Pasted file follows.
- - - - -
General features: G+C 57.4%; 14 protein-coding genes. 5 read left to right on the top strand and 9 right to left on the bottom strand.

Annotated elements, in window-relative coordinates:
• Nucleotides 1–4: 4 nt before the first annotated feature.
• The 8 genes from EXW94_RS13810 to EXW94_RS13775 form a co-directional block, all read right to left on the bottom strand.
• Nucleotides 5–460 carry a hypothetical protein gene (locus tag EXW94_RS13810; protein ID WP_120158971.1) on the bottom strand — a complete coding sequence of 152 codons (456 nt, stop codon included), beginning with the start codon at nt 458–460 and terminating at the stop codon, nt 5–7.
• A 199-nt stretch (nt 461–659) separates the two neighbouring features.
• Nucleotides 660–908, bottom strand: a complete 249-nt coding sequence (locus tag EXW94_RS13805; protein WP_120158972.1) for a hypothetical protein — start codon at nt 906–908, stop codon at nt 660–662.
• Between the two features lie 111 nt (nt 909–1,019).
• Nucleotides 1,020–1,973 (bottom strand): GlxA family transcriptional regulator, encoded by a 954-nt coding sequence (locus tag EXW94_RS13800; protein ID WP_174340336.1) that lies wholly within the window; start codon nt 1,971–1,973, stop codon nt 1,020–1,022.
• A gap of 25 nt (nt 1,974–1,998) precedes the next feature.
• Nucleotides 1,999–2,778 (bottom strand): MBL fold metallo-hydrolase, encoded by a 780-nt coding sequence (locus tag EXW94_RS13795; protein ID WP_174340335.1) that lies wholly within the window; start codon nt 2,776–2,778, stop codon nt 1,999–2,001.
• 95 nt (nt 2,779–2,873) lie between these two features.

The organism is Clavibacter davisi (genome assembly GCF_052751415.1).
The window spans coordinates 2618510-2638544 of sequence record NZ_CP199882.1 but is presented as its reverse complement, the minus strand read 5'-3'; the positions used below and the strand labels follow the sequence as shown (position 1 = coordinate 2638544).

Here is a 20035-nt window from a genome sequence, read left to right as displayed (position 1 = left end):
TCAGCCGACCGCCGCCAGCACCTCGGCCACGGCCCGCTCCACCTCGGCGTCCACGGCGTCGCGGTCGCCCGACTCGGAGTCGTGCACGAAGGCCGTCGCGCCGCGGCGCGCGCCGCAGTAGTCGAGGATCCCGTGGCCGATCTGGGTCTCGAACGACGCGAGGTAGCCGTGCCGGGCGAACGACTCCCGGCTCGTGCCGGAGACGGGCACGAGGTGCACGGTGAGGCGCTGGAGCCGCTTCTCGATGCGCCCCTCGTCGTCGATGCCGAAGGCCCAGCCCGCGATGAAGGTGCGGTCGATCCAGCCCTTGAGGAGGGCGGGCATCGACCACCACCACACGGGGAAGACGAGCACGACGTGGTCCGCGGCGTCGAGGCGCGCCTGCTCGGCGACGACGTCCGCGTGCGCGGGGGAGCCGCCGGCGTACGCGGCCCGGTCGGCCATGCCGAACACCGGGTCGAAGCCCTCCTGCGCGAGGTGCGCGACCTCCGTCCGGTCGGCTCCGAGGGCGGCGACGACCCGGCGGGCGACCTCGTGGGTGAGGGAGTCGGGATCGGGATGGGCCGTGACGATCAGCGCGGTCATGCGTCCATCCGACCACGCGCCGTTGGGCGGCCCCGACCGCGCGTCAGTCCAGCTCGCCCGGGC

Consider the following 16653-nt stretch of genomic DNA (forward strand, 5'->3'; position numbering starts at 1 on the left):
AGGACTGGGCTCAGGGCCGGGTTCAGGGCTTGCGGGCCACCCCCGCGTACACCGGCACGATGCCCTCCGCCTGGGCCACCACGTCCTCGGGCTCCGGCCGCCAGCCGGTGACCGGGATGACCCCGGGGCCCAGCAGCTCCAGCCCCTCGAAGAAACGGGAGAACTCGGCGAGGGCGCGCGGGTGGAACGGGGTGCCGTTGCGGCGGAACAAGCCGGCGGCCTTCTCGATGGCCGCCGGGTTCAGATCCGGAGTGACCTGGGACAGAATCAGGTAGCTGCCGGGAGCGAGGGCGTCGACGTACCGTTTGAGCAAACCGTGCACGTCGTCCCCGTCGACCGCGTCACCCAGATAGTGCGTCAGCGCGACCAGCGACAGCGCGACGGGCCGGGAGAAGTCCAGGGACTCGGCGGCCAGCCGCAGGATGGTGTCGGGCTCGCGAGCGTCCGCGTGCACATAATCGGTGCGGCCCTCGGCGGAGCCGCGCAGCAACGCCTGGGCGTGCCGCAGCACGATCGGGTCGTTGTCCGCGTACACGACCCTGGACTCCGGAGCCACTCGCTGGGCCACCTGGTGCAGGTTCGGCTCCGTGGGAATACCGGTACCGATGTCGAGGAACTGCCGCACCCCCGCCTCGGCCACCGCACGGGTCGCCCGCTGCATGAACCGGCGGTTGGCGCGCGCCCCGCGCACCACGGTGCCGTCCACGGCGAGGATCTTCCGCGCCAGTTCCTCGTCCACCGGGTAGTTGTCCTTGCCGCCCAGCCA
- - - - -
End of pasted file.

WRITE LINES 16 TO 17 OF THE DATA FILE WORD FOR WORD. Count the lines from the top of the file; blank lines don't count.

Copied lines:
TCAGCCGACCGCCGCCAGCACCTCGGCCACGGCCCGCTCCACCTCGGCGTCCACGGCGTCGCGGTCGCCCGACTCGGAGTCGTGCACGAAGGCCGTCGCGCCGCGGCGCGCGCCGCAGTAGTCGAGGATCCCGTGGCCGATCTGGGTCTCGAACGACGCGAGGTAGCCGTGCCGGGCGAACGACTCCCGGCTCGTGCCGGAGACGGGCACGAGGTGCACGGTGAGGCGCTGGAGCCGCTTCTCGATGCGCCCCTCGTCGTCGATGCCGAAGGCCCAGCCCGCGATGAAGGTGCGGTCGATCCAGCCCTTGAGGAGGGCGGGCATCGACCACCACCACACGGGGAAGACGAGCACGACGTGGTCCGCGGCGTCGAGGCGCGCCTGCTCGGCGACGACGTCCGCGTGCGCGGGGGAGCCGCCGGCGTACGCGGCCCGGTCGGCCATGCCGAACACCGGGTCGAAGCCCTCCTGCGCGAGGTGCGCGACCTCCGTCCGGTCGGCTCCGAGGGCGGCGACGACCCGGCGGGCGACCTCGTGGGTGAGGGAGTCGGGATCGGGATGGGCCGTGACGATCAGCGCGGTCATGCGTCCATCCGACCACGCGCCGTTGGGCGGCCCCGACCGCGCGTCAGTCCAGCTCGCCCGGGC

Consider the following 16653-nt stretch of genomic DNA (forward strand, 5'->3'; position numbering starts at 1 on the left):